When it’s over, I want to say all my life
I was a bride married to amazement.
I was the bridegroom, taking the world into my arms.
When it’s over, I don’t want to wonder
if I have made of my life something particular, and real.
I don’t want to find myself sighing and frightened,
or full of argument.
I don’t want to end up simply having visited this world.
~Mary Oliver from “When Death Comes”
Probably Mary Oliver doesn’t stress out
about her hair or quote Led Zeppelin or start
to go upstairs to write something mystical
about a wood duck, but get sidetracked
by The Millionaire Matchmaker, watching four episodes
until, panicked by self-loathing, she hits the remote.
She lives somewhere kind of remote.
Is there even a Walmart out
in Provincetown? Mary never, in an episode
of frugality, shops there instead of the food co-op and starts
lying about where the Moose Tracks
ice cream came from, feigning loyalty to the mystical
oils and bulk grains of the co-op where Mystical
Mac ‘N Cheese costs an absurd $3.95 a box. There’s a remote
chance Mary, while pondering lilies, would get sidetracked
by a voicemail from her agent. Even Mary Oliver spaces out
on occasion and forgets to turn off her phone. Her days start
before dawn; wouldn’t she sometimes have episodes
of thinking, “To hell with the swan, I’m going to watch episodes
of Lost in bed all day?” It must be exhausting to be mystical
all the time, having to think up poems that start
with a smelly turtle and end with the glory of the soul. The remote,
sleek as an otter, lolls on her nightstand, calling out
for her to take just this one morning off, to follow the tracks
of Matt Lauer and Dr. Phil instead of mucky tracks
left in the marsh by tick-ridden deer. Euphoric episodes
bound like grasshoppers through St. Mary’s poems, but out
in nature there must be days when nothing is special, when mystical epiphanies can’t break through the clouds. Is Mary ever so remote from it all that touching a leaf leaves her blank?
Does she start to get frantic, to fear she’s lost the connection?
She starts picturing herself in a smock with a nametag,
cleaning finger tracks off the automatic doors while wearing Mona Lisa’s remote smile, a smile barely wide enough to keep her employed. Fighting episodes of despair, she can’t figure out how to turn a shopping cart into a mystical symbol for death—piece of cake for most poets, but not for our Mary, out
there with the flora and fauna, not remotely accustomed to the episodes comprising life for those of us not “married to amazement,” the unmystical singles’ club, sidetracked by diversions. We start toward the door, but we rarely make it out.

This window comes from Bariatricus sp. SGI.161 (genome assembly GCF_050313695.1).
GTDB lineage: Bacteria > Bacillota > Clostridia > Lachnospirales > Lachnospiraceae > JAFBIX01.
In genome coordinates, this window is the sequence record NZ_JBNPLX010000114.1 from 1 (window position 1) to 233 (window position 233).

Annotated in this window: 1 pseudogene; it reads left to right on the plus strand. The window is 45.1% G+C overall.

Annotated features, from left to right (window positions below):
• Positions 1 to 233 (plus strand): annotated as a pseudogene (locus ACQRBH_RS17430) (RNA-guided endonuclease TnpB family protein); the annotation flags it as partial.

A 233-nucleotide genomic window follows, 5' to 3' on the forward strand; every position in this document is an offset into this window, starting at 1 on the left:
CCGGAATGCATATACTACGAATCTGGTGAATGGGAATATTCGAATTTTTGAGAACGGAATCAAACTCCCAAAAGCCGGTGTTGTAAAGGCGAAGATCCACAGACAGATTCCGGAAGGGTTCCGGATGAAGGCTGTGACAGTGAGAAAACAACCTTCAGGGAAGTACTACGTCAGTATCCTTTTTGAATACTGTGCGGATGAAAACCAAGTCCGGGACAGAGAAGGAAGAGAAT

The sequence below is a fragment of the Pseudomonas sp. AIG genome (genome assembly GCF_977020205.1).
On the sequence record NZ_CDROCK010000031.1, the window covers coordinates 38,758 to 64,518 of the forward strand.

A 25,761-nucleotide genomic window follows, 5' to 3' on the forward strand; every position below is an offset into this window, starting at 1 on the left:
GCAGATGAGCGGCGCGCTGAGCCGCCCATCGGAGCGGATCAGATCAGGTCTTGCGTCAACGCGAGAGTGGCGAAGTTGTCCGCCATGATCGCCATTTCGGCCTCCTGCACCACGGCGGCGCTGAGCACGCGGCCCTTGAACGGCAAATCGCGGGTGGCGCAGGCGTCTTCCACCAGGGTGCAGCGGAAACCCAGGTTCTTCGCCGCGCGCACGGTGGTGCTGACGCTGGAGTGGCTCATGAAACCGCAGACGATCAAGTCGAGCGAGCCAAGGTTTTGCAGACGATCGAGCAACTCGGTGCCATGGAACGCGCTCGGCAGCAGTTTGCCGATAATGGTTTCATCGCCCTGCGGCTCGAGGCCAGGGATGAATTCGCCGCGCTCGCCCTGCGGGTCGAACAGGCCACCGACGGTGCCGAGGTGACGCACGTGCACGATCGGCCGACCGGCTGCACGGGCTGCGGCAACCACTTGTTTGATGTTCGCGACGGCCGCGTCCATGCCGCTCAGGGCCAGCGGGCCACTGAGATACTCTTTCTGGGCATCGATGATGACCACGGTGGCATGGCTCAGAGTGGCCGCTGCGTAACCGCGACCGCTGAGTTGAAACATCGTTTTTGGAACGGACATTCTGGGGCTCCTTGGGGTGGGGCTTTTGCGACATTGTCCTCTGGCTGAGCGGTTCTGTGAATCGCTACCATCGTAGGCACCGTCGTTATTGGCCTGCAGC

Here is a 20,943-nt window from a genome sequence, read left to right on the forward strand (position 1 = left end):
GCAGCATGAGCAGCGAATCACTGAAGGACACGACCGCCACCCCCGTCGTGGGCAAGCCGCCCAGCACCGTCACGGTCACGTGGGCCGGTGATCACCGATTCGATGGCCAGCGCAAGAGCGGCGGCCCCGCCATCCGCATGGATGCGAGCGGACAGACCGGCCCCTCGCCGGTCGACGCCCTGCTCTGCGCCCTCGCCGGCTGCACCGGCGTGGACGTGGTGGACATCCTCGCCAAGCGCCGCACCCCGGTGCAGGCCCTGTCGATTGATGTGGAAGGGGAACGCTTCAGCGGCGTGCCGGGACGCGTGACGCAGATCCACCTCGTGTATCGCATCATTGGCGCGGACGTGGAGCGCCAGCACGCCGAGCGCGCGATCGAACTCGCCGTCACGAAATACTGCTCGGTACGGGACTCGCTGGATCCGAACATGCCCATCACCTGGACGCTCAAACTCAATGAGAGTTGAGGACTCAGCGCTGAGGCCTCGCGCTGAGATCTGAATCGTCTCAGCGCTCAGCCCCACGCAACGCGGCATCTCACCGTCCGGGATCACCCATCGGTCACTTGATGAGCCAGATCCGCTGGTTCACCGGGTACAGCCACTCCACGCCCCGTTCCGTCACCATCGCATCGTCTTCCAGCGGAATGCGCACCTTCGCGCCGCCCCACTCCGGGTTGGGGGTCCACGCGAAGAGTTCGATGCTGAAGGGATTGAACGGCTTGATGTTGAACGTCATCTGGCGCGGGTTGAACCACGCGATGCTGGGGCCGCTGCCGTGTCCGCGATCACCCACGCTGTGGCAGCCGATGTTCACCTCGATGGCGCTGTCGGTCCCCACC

~Christine Heppermann, “Pure” from Poisoned Apples: Poems for You, My Pretty
Moose Tracks ice cream has nothing on Tillamook Mudslide ice cream. And I can quote Simon and Garfunkel but not Led Zeppelin. Cracker Barrel Mac n Cheese is better than any other. If I’m going to take a day to get lost in a binge of streaming episodes, it is most likely going to be Outlander. And I don’t fuss about my hair.
I am well aware I fall far short from the example set by Mary Oliver, Jane Kenyon, Annie Dillard and others for whom writing became a mystical passion of self-discovery in their observation of creation and search for understanding of the Creator.
As someone who as a child could spend hours fascinated by the tiniest bug or follow ant tracks through the woods or catch pollywogs in the creek or lie motionless in a hideaway of tall grass watching clouds roll by on a summer afternoon, I can easily be accused of way too much “blissing out” on sunrises and sunsets as I walk through my days on earth.
The reality is something completely different. I compose my writing and photos as I go about my day, whether it is scooping manure in the barn, taking quick breaks to see how the light is changing outside, or gardening, or hanging up the laundry on the clothesline. I pull over on my way to work for a quick picture if something catches my eye. A trip to the grocery store offers opportunities for a back-roads drive to see how the surrounding cornfields are growing and raspberries are ripening. When I’m fortunate, I’ll spot an eagle in a roadside tree or a new calf nursing.
So every day is a new exploration of what is in my own backyard, not remotely mystical but simply there to be seen and mused over. Rather than married to amazement, I’m attracted to the remarkably mundane. But it does mean I need to walk out the door to meet it head-on.
All this time
The sun never says to the earth,
With a love like that,
It lights the
~Daniel Ladinsky, from “The Gift”
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